Eric Maskin
Maskin in 2009
Born (1950-12-12) December 12, 1950 (age 73)
New York City, U.S.
EducationHarvard University (BA, MA, PhD)
Academic career
InstitutionHarvard University
Institute for Advanced Study
Massachusetts Institute of Technology
Princeton University
University of Cambridge
FieldGame theory
Kenneth Arrow
Abhijit Banerjee
Drew Fudenberg[1]
Robert W. Vishny[2]
Mathias Dewatripont
David S. Scharfstein
Jean Tirole
ContributionsMechanism design
AwardsNobel Memorial Prize (2007)
Information at IDEAS / RePEc
Academic background
ThesisSocial choice on restricted domains (1976)

Eric Stark Maskin (born December 12, 1950) is an American economist and mathematician. He was jointly awarded the 2007 Nobel Memorial Prize in Economic Sciences with Leonid Hurwicz and Roger Myerson "for having laid the foundations of mechanism design theory".[3] He is the Adams University Professor and Professor of Economics and Mathematics at Harvard University.

Until 2011, he was the Albert O. Hirschman Professor of Social Science at the Institute for Advanced Study, and a visiting lecturer with the rank of professor at Princeton University.[4]

Early life and education

Maskin was born in New York City on December 12, 1950, into a Jewish family, and spent his youth in Alpine, New Jersey. He graduated from Tenafly High School in Tenafly, New Jersey, in 1968.[5] In 1972, he graduated with A.B. in mathematics from Harvard College. In 1974, he earned A.M. in applied mathematics and in 1976 earned a Ph.D. in applied mathematics, both at Harvard University. In 1975–76, he was a visiting student at Darwin College, Cambridge University.

Career and topics

In 1976, after earning his doctorate, Maskin became a research fellow at Jesus College, Cambridge University. In the following year, he joined the faculty at Massachusetts Institute of Technology. In 1985 he returned to Harvard as the Louis Berkman Professor of Economics, where he remained until 2000. In 1987, he was a visiting fellow at St John's College, Cambridge. In 2000, he moved to the Institute for Advanced Study in Princeton, New Jersey. In addition to his position at the Princeton Institute, Maskin is the director of the Jerusalem Summer School in Economic Theory at The Institute for Advanced Studies at The Hebrew University of Jerusalem.[6] In 2010, he was conferred an honorary doctoral degree in economics from The University of Cambodia.[7] In 2011, Maskin returned to Harvard as the Adams University Professor and professor of economics and mathematics.[8]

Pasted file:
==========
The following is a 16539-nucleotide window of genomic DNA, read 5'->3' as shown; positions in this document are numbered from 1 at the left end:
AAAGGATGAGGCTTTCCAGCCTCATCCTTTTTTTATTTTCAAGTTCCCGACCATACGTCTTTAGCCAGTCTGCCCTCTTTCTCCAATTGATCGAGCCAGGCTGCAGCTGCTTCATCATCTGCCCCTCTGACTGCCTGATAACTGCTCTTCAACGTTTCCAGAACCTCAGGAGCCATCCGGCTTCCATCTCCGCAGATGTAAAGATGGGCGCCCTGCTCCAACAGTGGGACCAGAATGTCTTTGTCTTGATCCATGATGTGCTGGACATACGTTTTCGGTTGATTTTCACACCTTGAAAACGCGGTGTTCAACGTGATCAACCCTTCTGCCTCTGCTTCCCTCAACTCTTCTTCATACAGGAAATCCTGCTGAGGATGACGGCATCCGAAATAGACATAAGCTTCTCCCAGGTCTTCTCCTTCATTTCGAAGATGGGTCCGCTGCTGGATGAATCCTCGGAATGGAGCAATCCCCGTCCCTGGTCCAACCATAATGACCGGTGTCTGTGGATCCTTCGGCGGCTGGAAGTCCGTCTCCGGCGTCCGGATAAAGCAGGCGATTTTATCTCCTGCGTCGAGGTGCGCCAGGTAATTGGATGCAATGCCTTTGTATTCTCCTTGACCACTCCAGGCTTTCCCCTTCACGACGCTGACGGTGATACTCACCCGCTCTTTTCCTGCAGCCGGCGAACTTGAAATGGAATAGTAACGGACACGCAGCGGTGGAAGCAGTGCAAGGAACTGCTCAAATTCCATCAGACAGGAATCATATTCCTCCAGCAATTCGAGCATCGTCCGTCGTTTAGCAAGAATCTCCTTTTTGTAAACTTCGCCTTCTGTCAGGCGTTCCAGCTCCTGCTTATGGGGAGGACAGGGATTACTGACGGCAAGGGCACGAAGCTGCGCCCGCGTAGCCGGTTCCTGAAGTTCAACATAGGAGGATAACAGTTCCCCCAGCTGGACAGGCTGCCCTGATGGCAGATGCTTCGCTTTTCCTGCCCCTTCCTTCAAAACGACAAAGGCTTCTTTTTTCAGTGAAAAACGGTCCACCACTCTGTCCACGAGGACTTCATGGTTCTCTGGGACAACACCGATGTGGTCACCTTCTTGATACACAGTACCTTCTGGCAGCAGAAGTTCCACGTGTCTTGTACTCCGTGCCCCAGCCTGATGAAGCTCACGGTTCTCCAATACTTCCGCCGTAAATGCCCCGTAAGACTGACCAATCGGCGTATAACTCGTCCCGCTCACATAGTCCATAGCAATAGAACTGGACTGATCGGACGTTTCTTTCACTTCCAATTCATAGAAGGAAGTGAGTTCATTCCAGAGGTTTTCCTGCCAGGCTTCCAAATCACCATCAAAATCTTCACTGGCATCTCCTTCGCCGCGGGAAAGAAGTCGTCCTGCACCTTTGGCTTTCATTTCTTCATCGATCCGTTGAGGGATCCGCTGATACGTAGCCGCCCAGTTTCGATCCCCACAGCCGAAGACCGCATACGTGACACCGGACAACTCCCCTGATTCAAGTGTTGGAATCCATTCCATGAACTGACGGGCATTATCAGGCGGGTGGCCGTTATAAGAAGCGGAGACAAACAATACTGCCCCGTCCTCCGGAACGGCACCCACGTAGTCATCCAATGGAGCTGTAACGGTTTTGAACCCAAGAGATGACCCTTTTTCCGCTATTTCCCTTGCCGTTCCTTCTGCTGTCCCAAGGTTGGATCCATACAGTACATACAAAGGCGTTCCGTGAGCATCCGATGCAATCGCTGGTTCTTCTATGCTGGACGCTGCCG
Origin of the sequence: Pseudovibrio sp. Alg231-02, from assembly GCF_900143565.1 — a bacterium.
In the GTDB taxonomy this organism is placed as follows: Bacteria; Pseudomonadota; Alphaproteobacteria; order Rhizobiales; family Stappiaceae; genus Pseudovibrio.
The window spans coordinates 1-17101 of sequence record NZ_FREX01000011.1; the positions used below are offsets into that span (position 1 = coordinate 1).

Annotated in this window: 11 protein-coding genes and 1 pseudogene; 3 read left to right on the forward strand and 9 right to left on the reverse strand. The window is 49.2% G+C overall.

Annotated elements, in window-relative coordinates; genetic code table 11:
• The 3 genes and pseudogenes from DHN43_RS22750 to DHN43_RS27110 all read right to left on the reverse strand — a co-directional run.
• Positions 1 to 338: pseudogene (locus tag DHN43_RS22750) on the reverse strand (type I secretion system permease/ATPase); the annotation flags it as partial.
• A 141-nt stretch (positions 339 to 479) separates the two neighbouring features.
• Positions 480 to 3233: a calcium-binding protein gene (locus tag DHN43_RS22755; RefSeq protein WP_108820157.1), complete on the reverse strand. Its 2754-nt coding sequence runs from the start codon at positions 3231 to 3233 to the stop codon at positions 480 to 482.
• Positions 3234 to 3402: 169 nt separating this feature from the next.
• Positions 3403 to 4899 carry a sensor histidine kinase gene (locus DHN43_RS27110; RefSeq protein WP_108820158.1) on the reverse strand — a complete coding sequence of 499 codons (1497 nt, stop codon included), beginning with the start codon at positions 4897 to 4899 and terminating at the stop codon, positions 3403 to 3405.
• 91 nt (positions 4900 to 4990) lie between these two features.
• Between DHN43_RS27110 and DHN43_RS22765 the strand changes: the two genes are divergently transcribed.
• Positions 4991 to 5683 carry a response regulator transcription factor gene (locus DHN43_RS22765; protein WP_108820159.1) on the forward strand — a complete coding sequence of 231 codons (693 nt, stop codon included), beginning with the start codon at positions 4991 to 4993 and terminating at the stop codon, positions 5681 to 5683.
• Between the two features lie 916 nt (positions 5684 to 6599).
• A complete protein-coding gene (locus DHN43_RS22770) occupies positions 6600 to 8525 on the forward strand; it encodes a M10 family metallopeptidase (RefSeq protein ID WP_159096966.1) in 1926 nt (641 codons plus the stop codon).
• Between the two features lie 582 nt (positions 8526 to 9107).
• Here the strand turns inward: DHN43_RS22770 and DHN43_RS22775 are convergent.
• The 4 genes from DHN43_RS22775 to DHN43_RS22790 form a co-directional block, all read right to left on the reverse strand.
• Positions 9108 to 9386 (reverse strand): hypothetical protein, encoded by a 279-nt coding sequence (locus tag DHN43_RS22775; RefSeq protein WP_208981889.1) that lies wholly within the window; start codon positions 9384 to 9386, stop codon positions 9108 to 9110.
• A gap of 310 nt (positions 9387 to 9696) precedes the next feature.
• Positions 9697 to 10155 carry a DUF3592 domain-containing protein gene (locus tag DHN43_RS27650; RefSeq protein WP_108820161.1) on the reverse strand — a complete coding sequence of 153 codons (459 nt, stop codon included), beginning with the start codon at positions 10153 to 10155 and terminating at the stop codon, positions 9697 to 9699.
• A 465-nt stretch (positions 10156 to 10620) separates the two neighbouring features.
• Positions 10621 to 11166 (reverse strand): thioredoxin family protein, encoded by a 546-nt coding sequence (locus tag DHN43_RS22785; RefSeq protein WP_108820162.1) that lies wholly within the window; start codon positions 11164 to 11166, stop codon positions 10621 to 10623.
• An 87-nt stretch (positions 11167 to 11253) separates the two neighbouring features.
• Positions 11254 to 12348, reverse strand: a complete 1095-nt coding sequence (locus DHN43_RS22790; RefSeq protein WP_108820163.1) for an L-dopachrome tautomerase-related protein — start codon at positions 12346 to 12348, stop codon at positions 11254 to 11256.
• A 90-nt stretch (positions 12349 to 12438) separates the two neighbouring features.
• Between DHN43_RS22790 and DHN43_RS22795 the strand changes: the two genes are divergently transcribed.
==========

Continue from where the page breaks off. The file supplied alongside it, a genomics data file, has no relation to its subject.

Maskin has worked in diverse areas of economic theory, such as game theory, the economics of incentives, and contract theory. He is particularly known for his papers on mechanism design/implementation theory and dynamic games. With Jean Tirole, he advanced the concept of Markov perfect equilibrium. His research projects include comparing different electoral rules, examining the causes of inequality, and studying coalition formation.

Maskin is a Fellow of the American Academy of Arts and Sciences,[9] Econometric Society,[10] and the European Economic Association,[11] and a Corresponding Fellow of the British Academy.[12] He was president of the Econometric Society in 2003.[13]

In 2014, Maskin was appointed as a visiting professor at Covenant University, Nigeria.[14]

In September 2017, Maskin received the title of HEC Paris Honoris Causa Professor.[15][16] He also served on the Social Sciences jury for the Infosys Prize in 2018.

Furthermore, he is the chairman of the advisory board of the International Economics Olympiad.[17]

Along with Ned Foley, he has proposed the use of Baldwin's voting method, under the name "Total Vote Runoff", as a way to fix problems with the instant-runoff method ("Ranked Choice Voting") in U.S. jurisdictions that use it, ensuring majority support of the winner and electing more broadly-acceptable candidates.[18][19][20][21]